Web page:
Numerous rounds of heavy rainfall and flash flooding moved across the state starting February 6th. This rainfall set new records across many locations in Tennessee for the month of February and nearly the entire state received between 10”-20” of rain. Flooding during this time caused widespread damages to roadways, homes, farms, infrastructure, and communities.
Roane County’s Office of Emergency Service responded to support the local fire departments, law enforcement, EMS crews, Roane County Highway Department and the Roane County Rescue Squad to deal with the immediate threats to life and property. Communication with local governments, utilities, and county departments started early to assess the damages caused by the rainfall.
Estimates are approaching $10M to repair the losses in Roane County. New hillside slides are still being identified creating major safety concerns on our roadways so this number could continue to grow. We established an e-mail address Roane.EMA@roanecountytn.gov for residents to self-report damage to their homes or businesses in addition to our crews being out completing damage assessments. All of the information is compiled and reported to TEMA on a daily basis. Seventy-six of our county residents have reported some level of damage to their homes. Residents are urged to call the TEMA Assistance Hotline at 1-833-556-2476 for flood damage assistance.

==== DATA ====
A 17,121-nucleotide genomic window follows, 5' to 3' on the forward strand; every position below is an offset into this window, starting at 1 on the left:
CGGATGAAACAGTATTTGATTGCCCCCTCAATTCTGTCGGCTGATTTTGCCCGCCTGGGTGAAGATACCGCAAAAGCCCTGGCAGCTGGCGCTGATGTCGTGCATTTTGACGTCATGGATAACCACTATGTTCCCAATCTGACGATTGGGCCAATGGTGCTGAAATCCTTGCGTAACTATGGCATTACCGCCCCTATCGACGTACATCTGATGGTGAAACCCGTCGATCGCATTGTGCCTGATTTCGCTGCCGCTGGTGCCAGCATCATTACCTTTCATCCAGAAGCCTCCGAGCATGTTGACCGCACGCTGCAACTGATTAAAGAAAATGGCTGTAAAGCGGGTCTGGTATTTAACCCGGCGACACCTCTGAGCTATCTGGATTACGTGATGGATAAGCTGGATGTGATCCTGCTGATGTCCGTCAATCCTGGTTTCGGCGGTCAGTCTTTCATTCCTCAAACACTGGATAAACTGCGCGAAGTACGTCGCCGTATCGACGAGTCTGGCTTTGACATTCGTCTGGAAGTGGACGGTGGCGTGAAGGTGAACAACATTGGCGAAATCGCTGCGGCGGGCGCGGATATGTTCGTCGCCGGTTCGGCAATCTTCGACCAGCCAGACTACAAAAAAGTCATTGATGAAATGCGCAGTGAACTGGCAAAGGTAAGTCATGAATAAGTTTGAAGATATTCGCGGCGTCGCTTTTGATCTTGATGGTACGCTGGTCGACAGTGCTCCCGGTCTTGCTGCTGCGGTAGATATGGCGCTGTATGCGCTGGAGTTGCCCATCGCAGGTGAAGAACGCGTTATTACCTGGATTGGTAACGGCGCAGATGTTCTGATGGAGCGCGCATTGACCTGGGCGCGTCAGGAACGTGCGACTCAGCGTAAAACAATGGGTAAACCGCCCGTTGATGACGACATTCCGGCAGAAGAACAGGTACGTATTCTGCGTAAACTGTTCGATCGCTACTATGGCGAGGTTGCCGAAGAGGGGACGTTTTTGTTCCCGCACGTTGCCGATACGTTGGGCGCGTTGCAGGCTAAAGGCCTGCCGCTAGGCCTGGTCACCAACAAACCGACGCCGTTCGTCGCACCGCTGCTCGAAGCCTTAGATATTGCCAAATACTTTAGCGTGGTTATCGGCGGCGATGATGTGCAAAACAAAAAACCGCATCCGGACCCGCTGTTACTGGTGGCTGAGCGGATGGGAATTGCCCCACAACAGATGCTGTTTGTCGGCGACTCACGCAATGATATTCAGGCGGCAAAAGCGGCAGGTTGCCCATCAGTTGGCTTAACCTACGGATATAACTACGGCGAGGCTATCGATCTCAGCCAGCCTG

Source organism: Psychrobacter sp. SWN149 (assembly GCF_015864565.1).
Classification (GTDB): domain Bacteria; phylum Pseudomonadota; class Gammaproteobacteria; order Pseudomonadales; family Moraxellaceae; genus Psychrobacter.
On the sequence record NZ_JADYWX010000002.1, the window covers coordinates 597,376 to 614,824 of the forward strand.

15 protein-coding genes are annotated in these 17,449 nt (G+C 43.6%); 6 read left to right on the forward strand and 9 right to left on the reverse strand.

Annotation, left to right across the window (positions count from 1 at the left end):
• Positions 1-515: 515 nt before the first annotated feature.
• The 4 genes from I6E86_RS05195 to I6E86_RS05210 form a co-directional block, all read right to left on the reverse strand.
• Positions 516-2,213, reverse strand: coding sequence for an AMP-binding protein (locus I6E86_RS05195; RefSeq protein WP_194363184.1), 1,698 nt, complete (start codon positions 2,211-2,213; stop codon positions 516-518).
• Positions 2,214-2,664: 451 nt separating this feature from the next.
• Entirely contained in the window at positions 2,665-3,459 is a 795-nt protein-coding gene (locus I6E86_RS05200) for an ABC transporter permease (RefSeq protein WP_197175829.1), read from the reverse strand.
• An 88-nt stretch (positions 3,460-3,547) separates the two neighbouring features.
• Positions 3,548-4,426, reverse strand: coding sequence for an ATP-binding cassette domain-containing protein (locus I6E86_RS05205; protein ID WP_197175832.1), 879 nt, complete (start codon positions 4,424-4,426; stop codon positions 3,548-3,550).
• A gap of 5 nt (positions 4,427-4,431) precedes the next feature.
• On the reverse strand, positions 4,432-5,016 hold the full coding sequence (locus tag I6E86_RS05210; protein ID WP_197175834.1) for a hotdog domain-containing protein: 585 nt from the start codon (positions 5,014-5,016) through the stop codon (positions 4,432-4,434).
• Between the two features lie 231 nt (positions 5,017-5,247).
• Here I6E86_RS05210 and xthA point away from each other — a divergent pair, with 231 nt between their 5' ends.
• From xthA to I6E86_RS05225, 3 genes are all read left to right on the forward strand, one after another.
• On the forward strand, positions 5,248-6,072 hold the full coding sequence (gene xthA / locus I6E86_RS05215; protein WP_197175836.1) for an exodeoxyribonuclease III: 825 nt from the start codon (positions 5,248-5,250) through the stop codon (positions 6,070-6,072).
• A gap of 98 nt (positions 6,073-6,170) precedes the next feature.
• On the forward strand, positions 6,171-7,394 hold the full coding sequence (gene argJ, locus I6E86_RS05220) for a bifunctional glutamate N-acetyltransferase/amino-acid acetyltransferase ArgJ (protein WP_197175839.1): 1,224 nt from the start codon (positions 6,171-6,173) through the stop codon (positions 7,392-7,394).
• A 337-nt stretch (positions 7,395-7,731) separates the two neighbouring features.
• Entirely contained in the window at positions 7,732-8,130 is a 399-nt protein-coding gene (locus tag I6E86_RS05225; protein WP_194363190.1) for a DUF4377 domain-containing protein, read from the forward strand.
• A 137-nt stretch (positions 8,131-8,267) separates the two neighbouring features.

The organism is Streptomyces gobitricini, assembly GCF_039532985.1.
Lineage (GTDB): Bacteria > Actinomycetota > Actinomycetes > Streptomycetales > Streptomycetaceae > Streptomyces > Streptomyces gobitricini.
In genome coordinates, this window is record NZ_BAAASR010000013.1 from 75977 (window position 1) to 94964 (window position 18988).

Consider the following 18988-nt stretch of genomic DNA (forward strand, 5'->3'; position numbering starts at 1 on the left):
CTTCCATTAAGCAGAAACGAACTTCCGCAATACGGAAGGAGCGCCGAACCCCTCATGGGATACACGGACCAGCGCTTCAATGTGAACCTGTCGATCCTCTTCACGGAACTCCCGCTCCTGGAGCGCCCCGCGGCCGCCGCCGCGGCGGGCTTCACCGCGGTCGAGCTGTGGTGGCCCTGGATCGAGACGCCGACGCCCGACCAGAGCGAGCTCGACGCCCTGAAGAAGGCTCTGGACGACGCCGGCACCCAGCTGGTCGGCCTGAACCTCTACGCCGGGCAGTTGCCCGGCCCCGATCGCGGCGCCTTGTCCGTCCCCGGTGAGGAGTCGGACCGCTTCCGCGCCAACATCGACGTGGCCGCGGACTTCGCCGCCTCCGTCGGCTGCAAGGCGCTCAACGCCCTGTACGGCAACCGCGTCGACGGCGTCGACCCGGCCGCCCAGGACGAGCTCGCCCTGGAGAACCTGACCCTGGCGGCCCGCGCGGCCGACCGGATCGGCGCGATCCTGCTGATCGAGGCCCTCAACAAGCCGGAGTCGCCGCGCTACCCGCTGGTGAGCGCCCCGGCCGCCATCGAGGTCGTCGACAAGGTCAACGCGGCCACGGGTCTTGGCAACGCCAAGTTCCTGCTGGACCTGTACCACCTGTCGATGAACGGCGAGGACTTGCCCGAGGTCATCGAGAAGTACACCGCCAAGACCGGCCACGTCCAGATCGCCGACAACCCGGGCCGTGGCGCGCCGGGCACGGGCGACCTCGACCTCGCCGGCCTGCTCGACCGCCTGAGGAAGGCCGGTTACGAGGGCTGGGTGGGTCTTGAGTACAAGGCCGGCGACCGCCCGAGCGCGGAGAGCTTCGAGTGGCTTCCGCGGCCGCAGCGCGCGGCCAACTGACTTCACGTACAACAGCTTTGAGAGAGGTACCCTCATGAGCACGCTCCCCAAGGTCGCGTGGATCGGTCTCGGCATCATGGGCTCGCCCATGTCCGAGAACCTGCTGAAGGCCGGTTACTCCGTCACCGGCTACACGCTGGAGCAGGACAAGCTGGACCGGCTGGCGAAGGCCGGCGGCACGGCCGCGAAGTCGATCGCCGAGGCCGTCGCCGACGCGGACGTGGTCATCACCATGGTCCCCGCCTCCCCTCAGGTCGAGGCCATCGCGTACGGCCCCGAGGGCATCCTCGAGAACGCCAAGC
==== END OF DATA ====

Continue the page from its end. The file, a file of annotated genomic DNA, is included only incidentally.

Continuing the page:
While flood waters have largely resided across the state, the Tennessee River still remains at the action and minor flood stage, the Mississippi River remains at a minor flood stage, and the Obion, Hatchie, Cumberland, and Stones Rivers remain at action flood stages. Locally, we continue to see new slides along our roadsides. Our Highway Department is working hard to make our roads safe as quickly as possible.
The State of Emergency is still active and the danger is still present. Please do not move safety barricades or signage. Public safety is of the utmost importance. Roads will be opened as soon as they are safe.